Perfect science and a fish on the Wild Side

WE ALL look back in life and view things differently but generally we ask: “If I only did this or I did that.” Hindsight remains the perfect science of life. The future is what we make it and there we will always be at loggerheads.

We see new legislation looming as regards the small scale fishing industry and the eradication of poverty. On paper this looks the way forward but without the correct implementation of compliance we will all end up poorer.

As stocks dwindle poverty will again grasp its threshold on society that was supposed to ultimately be transformed. If there is no game plan for the individual to be elevated from that way of life they will just remain poor fisher folk for generations. I have personally witnessed this at the Swartkops River.

The bait harvesting received a cash injection of R2.4-million seven years back and nothing can be shown for that today.

There is now more misery and despair. Poverty remains and the very people that were to benefit are worse off and only because there was no programme in place to educate and elevate these humble folk. It is easy with other people’s money to implement a programme.

You can get the ball rolling but without future plans nothing will blossom! No programme can be self-sustaining without guidance and future funding.

Abalone ranching has been approved for the Cape Recife Nature Reserve.

Perhaps this is a way forward to help stock numbers to return to the former glory that were once witnessed. Not long ago I dived where illegal harvesting was rife – it looked like the sea had small pox. A pinnacle looked like a building with broken windows, a school where once a fountain of education prevailed.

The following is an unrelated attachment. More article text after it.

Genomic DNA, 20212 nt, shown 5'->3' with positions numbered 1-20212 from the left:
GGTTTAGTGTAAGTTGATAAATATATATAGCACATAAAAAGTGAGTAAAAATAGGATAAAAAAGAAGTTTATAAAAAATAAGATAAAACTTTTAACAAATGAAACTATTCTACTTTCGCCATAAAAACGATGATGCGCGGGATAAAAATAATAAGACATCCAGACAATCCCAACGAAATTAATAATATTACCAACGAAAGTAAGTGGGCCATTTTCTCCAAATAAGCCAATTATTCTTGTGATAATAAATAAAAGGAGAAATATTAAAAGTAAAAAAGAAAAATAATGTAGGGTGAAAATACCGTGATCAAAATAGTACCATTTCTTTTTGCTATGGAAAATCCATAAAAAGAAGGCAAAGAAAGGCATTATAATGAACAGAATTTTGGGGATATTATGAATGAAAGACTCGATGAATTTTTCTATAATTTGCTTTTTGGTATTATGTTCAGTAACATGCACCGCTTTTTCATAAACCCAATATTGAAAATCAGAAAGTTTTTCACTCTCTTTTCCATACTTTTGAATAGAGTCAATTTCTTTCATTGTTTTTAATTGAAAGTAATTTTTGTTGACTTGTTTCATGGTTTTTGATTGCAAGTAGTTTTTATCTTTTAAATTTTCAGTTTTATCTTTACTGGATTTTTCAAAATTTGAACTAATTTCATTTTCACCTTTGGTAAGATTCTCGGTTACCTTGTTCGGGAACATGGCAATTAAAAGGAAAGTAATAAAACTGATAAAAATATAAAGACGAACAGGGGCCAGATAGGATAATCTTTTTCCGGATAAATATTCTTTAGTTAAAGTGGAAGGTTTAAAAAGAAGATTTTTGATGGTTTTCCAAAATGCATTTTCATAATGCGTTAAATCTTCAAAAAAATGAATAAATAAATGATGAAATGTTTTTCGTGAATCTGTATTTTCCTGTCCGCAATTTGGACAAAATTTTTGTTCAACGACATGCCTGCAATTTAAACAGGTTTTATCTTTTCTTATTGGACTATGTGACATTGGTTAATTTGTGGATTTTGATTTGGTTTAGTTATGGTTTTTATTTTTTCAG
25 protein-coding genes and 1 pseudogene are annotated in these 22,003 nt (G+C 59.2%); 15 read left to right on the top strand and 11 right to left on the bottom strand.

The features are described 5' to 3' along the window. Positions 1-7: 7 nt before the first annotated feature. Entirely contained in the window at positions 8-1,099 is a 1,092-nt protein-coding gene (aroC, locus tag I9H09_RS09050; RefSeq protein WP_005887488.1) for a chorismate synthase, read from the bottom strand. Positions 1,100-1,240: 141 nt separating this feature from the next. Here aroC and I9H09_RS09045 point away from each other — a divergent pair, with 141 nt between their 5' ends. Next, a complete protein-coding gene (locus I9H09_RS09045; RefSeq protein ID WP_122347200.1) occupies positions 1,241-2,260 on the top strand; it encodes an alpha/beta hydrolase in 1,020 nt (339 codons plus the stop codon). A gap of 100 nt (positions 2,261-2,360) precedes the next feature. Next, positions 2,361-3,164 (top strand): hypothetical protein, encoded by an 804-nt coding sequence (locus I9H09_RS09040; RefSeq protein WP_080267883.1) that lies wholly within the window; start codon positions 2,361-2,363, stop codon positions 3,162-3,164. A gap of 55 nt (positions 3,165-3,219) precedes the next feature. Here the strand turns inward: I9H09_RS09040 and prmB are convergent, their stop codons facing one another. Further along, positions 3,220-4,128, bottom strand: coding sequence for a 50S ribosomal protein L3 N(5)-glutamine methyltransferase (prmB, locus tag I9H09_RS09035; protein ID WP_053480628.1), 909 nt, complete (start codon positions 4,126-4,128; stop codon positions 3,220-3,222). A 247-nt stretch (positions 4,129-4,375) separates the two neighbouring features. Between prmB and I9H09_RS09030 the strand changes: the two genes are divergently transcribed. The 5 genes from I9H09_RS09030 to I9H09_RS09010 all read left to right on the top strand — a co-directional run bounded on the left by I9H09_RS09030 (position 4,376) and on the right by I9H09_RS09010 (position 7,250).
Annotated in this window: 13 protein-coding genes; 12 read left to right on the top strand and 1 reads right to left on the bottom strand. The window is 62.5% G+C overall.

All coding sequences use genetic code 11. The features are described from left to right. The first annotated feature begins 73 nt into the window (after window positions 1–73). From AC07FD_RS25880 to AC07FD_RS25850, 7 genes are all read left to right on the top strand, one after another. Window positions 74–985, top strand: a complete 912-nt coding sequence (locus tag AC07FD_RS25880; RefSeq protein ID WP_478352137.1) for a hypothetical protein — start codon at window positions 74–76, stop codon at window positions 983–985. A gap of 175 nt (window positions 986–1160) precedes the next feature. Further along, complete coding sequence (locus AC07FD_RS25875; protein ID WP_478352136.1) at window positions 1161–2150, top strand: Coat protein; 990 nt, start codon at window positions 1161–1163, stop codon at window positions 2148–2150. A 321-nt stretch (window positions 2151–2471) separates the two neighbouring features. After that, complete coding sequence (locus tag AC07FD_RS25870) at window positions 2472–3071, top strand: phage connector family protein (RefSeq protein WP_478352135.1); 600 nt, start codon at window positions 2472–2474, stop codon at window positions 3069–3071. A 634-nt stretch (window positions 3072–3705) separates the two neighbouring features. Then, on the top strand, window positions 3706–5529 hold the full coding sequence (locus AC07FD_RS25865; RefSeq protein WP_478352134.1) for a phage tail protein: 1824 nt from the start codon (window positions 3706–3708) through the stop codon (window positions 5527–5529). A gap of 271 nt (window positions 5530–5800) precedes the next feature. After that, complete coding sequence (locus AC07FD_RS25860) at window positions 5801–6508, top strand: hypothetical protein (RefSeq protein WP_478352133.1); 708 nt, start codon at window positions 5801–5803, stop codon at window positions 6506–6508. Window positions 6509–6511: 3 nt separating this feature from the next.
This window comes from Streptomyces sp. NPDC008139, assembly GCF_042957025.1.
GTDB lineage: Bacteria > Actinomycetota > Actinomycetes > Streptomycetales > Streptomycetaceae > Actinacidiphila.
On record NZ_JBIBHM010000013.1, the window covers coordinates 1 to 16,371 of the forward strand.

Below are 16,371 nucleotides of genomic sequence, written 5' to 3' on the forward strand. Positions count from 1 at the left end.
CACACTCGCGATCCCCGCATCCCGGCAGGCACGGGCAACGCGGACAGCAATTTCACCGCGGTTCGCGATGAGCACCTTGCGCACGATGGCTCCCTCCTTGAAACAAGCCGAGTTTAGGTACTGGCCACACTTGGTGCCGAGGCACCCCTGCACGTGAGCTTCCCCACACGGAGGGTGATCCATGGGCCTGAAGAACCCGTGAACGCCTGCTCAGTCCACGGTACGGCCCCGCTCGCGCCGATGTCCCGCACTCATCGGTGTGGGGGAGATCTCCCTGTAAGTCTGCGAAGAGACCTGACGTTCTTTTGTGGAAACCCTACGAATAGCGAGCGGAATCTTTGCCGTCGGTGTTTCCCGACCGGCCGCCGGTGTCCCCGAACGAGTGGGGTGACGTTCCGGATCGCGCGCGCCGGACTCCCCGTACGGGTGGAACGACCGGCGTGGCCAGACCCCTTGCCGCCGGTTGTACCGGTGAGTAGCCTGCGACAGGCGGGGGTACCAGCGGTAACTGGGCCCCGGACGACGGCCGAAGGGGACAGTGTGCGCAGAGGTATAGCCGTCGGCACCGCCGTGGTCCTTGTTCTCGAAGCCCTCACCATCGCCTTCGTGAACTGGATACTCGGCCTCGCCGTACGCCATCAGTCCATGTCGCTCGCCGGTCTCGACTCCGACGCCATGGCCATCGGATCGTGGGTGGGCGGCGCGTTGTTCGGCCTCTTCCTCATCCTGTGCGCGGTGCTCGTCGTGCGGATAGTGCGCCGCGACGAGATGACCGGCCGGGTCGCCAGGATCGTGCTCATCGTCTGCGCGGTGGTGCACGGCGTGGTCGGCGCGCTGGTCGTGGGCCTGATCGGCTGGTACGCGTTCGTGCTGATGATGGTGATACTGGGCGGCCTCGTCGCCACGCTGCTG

Education is the secret to man’s existence.

Without it Africa will remain poor and undeveloped.

The Wild Side (the coast west of PE) remains the most productive area at the moment with another sizable cob of 52kg recently caught by Gary Stevens near Paradise Beach west of Jeffreys Bay.

The area of Papiesfontein to the east of Jeffreys is a large sandy beach about 9km long stretching between J-Bay and Gamtoos Mouth to the east.

This shoreline – I am told by Marius Potgieter, the legend of the Kromme – is the most productive piece of coast for shore angling in South Africa.

A long walk is required from either side to gain access and this being for the dedicated angler. This is an unspoilt beach that must be preserved.

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